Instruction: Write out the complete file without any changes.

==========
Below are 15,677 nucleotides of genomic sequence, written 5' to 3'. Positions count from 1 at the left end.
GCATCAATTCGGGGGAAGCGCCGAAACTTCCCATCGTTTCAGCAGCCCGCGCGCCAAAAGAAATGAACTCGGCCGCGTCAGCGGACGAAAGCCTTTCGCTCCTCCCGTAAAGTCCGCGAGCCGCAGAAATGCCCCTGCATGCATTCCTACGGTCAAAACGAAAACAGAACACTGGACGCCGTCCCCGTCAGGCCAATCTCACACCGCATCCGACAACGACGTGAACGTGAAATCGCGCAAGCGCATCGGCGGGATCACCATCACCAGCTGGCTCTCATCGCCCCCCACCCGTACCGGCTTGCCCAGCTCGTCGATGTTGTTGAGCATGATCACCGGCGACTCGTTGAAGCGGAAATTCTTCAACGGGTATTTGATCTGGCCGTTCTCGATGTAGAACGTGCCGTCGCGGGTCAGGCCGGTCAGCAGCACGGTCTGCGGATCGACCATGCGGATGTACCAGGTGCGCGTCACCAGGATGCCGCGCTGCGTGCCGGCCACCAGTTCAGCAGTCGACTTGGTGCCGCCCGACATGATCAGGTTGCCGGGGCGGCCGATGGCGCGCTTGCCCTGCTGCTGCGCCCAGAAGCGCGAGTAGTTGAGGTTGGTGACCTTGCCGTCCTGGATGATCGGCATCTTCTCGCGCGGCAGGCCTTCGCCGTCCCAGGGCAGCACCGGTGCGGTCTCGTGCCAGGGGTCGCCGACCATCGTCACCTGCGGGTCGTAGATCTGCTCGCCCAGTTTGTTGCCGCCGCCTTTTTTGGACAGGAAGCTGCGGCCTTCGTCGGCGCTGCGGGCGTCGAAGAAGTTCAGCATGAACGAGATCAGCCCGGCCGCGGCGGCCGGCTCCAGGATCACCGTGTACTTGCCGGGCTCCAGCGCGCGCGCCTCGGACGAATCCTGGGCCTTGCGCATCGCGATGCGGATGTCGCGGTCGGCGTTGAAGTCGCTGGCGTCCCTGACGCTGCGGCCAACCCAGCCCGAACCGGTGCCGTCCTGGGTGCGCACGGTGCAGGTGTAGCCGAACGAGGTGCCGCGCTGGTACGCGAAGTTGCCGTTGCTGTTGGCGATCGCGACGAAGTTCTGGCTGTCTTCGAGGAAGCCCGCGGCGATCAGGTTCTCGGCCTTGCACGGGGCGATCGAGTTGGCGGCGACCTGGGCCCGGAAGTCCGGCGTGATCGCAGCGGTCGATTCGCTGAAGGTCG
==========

Below are 15,677 nucleotides of genomic sequence, written 5' to 3'. Positions count from 1 at the left end.
GCATCAATTCGGGGGAAGCGCCGAAACTTCCCATCGTTTCAGCAGCCCGCGCGCCAAAAGAAATGAACTCGGCCGCGTCAGCGGACGAAAGCCTTTCGCTCCTCCCGTAAAGTCCGCGAGCCGCAGAAATGCCCCTGCATGCATTCCTACGGTCAAAACGAAAACAGAACACTGGACGCCGTCCCCGTCAGGCCAATCTCACACCGCATCCGACAACGACGTGAACGTGAAATCGCGCAAGCGCATCGGCGGGATCACCATCACCAGCTGGCTCTCATCGCCCCCCACCCGTACCGGCTTGCCCAGCTCGTCGATGTTGTTGAGCATGATCACCGGCGACTCGTTGAAGCGGAAATTCTTCAACGGGTATTTGATCTGGCCGTTCTCGATGTAGAACGTGCCGTCGCGGGTCAGGCCGGTCAGCAGCACGGTCTGCGGATCGACCATGCGGATGTACCAGGTGCGCGTCACCAGGATGCCGCGCTGCGTGCCGGCCACCAGTTCAGCAGTCGACTTGGTGCCGCCCGACATGATCAGGTTGCCGGGGCGGCCGATGGCGCGCTTGCCCTGCTGCTGCGCCCAGAAGCGCGAGTAGTTGAGGTTGGTGACCTTGCCGTCCTGGATGATCGGCATCTTCTCGCGCGGCAGGCCTTCGCCGTCCCAGGGCAGCACCGGTGCGGTCTCGTGCCAGGGGTCGCCGACCATCGTCACCTGCGGGTCGTAGATCTGCTCGCCCAGTTTGTTGCCGCCGCCTTTTTTGGACAGGAAGCTGCGGCCTTCGTCGGCGCTGCGGGCGTCGAAGAAGTTCAGCATGAACGAGATCAGCCCGGCCGCGGCGGCCGGCTCCAGGATCACCGTGTACTTGCCGGGCTCCAGCGCGCGCGCCTCGGACGAATCCTGGGCCTTGCGCATCGCGATGCGGATGTCGCGGTCGGCGTTGAAGTCGCTGGCGTCCCTGACGCTGCGGCCAACCCAGCCCGAACCGGTGCCGTCCTGGGTGCGCACGGTGCAGGTGTAGCCGAACGAGGTGCCGCGCTGGTACGCGAAGTTGCCGTTGCTGTTGGCGATCGCGACGAAGTTCTGGCTGTCTTCGAGGAAGCCCGCGGCGATCAGGTTCTCGGCCTTGCACGGGGCGATCGAGTTGGCGGCGACCTGGGCCCGGAAGTCCGGCGTGATCGCAGCGGTCGATTCGCTGAAGGTCG